Floating Systems Fit For the Future

24 January 2008 (Last Updated January 24th, 2008 18:30)

Investment in floating production systems continues to grow, as they come to the fore in complex deepwater operations. Jim Banks explains why, as the oil and gas producers go further and deeper in their search for reserves, improving the capability of technology for floating systems, from FPSOs to semi-submersible platforms, is a key goal for the industry.

Floating Systems Fit For the Future

Look at any industry forecast on the growth of investment in floating production systems (FPS) and it soon becomes clear that rapid growth is expected over the next decade and beyond.

Sustained high oil prices, growing global energy demand and the need to extend the reach of exploration and production (E&P) are driving this investment, which is targeted not only towards building new vessels and platforms, but also enhancing the capability of their component technology.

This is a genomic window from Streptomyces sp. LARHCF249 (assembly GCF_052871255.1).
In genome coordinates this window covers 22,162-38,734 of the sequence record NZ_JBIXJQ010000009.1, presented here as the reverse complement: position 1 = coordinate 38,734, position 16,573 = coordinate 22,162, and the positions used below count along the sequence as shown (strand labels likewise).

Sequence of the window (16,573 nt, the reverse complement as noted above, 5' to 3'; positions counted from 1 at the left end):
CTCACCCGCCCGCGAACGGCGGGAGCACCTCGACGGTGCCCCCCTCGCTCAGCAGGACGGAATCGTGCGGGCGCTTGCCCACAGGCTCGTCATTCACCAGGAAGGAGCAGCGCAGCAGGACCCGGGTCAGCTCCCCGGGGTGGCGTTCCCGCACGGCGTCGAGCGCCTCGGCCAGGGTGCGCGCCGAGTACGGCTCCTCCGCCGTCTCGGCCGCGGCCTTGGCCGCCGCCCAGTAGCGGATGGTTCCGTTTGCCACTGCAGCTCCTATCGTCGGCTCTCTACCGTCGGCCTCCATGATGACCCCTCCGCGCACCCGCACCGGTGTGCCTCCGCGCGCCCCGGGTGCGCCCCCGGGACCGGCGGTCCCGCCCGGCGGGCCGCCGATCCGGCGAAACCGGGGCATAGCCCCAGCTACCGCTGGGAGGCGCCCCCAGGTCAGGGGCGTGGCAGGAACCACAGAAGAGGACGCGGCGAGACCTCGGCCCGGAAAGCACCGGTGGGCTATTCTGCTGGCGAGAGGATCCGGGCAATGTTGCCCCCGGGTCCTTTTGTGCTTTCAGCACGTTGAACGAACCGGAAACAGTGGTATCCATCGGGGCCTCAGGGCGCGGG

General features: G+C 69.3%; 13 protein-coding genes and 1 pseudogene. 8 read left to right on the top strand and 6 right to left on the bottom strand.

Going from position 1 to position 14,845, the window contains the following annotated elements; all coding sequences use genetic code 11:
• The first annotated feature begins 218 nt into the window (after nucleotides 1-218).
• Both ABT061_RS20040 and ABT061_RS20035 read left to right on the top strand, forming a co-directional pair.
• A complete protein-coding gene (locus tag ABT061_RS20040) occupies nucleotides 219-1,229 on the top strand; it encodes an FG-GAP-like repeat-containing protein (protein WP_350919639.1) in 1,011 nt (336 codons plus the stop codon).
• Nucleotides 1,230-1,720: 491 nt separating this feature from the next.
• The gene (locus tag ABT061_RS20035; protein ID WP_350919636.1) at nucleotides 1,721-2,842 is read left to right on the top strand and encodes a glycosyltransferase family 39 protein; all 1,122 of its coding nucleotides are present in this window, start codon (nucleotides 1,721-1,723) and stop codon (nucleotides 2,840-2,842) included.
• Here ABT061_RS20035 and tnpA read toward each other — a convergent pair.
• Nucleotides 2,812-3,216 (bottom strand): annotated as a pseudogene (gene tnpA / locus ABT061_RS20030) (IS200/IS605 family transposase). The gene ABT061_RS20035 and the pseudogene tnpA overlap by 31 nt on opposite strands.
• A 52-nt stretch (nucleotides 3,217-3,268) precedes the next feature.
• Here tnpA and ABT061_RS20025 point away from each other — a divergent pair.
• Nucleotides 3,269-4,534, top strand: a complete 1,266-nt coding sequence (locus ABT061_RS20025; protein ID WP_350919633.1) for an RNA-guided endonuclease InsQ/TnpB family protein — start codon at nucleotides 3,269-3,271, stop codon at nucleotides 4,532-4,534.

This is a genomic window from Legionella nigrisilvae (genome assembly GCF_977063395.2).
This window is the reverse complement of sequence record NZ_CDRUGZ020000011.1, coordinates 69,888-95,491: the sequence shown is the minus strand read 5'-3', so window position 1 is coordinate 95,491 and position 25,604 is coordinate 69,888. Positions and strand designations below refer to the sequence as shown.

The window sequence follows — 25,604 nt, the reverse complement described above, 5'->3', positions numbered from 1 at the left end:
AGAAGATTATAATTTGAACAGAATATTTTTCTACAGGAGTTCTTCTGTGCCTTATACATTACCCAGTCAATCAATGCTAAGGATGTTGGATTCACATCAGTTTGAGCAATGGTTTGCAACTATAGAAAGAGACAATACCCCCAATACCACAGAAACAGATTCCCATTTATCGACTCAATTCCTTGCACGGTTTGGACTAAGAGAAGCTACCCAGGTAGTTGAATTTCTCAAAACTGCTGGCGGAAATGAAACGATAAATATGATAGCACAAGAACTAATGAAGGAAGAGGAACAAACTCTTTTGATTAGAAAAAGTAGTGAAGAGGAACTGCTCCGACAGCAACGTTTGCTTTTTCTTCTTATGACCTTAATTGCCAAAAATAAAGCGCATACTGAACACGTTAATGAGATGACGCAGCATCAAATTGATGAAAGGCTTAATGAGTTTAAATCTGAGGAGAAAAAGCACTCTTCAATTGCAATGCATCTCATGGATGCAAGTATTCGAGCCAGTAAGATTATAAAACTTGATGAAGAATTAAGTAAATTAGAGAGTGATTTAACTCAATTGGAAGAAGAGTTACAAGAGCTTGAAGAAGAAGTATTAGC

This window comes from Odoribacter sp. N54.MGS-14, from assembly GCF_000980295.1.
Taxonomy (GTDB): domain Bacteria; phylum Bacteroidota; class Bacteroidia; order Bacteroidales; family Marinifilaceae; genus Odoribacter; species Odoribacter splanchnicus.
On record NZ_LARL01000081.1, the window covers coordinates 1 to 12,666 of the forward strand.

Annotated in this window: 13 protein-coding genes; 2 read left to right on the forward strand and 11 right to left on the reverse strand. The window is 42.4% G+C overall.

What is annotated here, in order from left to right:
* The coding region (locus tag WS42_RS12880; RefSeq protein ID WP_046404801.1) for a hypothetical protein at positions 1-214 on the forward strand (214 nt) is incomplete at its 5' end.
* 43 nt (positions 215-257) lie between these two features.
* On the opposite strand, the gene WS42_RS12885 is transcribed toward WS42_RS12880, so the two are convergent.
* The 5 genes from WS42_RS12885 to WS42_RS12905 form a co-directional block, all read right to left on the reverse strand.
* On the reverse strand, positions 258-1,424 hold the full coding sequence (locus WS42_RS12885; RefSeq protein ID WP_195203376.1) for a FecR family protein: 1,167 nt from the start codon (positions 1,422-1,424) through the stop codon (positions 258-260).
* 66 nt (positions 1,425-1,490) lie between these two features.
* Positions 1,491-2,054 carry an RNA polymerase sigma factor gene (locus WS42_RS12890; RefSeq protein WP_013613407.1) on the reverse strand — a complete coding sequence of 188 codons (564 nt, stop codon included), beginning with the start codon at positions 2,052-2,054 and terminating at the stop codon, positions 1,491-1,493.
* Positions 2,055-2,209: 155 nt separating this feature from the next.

"Semi-
submersible platforms are again becoming a popular choice for ultra-deepwater fields."

FPS FACILITIES

FPS facilities are growing in number around the world, notably in Asia, West Africa, Brazil and the Gulf of Mexico, in all their forms, with more sophisticated designs for semi-submersible platforms, tension leg platforms, spar platforms, production barges and floating production storage and offloading (FPSO) vessels continuing to emerge as operators look to improve efficiency, flexibility and capacity.

There are, by some estimates, over 100 projects in the planning stage that may well require FPS technology in the future, and orders for these systems are backing up.